Madridge Journal of Food Technology

ISSN: 2577-4182

2nd International Conference on Food Science and Bioprocess Technology
October 1-2, 2018 Frankfurt, Germany

Current Status and Challenges in Food Science & Technology: Lessons for Future

M Shivamurthy

University of Agricultural Sciences, India

DOI: 10.18689/2577-4182.a2.005

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Sustainably feeding the constantly growing world is one of our major challenges. The demand for food was achieved by a blend of scientific and technological progress, government policies, institutional interventions, business investments and through delivery mechanisms. However, increased farm inputs and outputs were partly at the expense of detrimental effects on the environment. It is estimated that, in 2050 there will be 9.8billion people requiring about 70 percent more food for consumption. In this regard, food science and technology has a significant role to play in achieving food and nutrition security of the world. Advancement in food preservation and stabilisation technologies can extend shelf life of food and food products by strengthening the ability of food sustainably available for all by reducing food waste. Good post-harvest handling practices from farm to retail, including supporting logistics and infrastructure, can mitigate the loss of fresh produce. This is becoming increasingly relevant as the food produced in rural areas has to reach the growing population in urban areas and megacities. This results in increased pressure for the optimisation of the distribution of food, improved access to appropriate modes of transportation and better management of cool chain logistics to ensure sustainable food supply. Despite these concerns for the future, the continuous push for research and technological advancements must continue for successful achievement of global food security and sustainability issues. Existing and emerging technologies has to address the four dimensions of food security. For example, technologies for improving agricultural productivity, methods for improving soil fertility and irrigation technologies can increase food availability. Post-harvest and processing technologies can address food accessibility, biofortification can make food more nutritious and climate-smart technologies (including the use of precision agriculture and early warning systems) can mitigate food instability. However, harnessing the potential of such technologies for food security requires investments in research and development, human capital, infrastructure and knowledge flows. A favourable environment for agricultural innovation would benefit from an enabling environment, gender-sensitive approaches to technology development and dissemination, and regional &international collaboration. Furthermore, technology foresight and assessment for agricultural innovations must be in place to manage potential technological risks, while maximizing potential improvements to food security. Preceding international initiatives were rightly concerned with hunger and malnutrition, while many of these initiatives exhibited concern for the poor, but not all were able to translate the concern for improving nutritional well-being into action. Accordingly, identification of successful ways and means for achieving progress is especially important. Planners and policy makers need an effective policy and programme framework for making decisions and for formulating workable and effective interventions. These not only need to be adapted easily at different country situations, also they need to be sensitive and responsive to the socio-cultural contexts and complexities. Additionally, effective interventions require nutritional surveillance and provision of security is specially needed during emergencies and economic crises.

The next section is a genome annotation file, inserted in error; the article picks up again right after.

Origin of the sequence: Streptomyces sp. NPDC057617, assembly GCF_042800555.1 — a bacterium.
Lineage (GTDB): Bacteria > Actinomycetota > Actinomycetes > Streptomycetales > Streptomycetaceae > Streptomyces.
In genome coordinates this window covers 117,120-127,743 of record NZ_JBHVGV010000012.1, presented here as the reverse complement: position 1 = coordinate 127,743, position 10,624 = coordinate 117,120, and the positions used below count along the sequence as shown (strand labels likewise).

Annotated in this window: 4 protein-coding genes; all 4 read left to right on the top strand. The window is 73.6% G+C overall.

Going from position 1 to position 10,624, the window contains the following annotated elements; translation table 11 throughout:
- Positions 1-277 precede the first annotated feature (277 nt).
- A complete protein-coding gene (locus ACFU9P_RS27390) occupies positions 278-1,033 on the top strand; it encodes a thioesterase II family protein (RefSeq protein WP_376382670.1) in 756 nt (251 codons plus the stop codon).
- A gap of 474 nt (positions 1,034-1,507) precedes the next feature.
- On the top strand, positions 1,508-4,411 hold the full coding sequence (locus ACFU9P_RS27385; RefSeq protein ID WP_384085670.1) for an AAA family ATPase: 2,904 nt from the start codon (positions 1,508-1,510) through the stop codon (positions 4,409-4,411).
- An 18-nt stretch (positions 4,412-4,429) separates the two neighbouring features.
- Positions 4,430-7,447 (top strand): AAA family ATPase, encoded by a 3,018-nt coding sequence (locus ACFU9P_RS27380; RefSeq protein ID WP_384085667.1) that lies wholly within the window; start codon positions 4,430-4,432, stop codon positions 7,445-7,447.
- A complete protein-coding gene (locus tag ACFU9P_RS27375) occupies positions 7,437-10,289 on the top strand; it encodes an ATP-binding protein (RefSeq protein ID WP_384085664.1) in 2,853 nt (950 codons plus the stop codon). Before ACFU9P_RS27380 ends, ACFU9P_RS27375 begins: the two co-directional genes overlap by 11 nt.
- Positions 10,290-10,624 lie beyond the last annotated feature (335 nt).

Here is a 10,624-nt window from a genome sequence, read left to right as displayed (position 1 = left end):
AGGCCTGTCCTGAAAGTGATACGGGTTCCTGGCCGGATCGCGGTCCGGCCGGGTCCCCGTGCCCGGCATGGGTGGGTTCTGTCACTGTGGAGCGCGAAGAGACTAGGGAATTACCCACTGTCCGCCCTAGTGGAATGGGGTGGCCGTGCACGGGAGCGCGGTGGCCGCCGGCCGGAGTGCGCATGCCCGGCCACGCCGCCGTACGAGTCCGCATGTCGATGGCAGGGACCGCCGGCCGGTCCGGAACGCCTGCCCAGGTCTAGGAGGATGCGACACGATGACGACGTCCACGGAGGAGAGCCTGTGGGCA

Dr. M Shivamurthy is currently the Professor (HAG) and University Head of the Department of Agricultural Extension, University of Agricultural Sciences, Bangalore, India. Visiting scholar for the Ghent University, Belgium and Humboldt-University, Berlin besides local coordinator for the International Masters in Rural Development. He carried out more than 15 externally funded research projects and research guide for 21 MSc and PhD scholars, has over 200 publications in reputed journals /proceedings and books. In recognition of his work he has received several national and international awards and presented papers at more than thirty international conferences and training programmes.

Specialization and present research: Rural Development, Natural Resource Management, Adoption and Diffusion Studies, Human Resource Management, Empowerment of women, formation of SHGs and Scaling up of Agricultural Innovations in rural areas.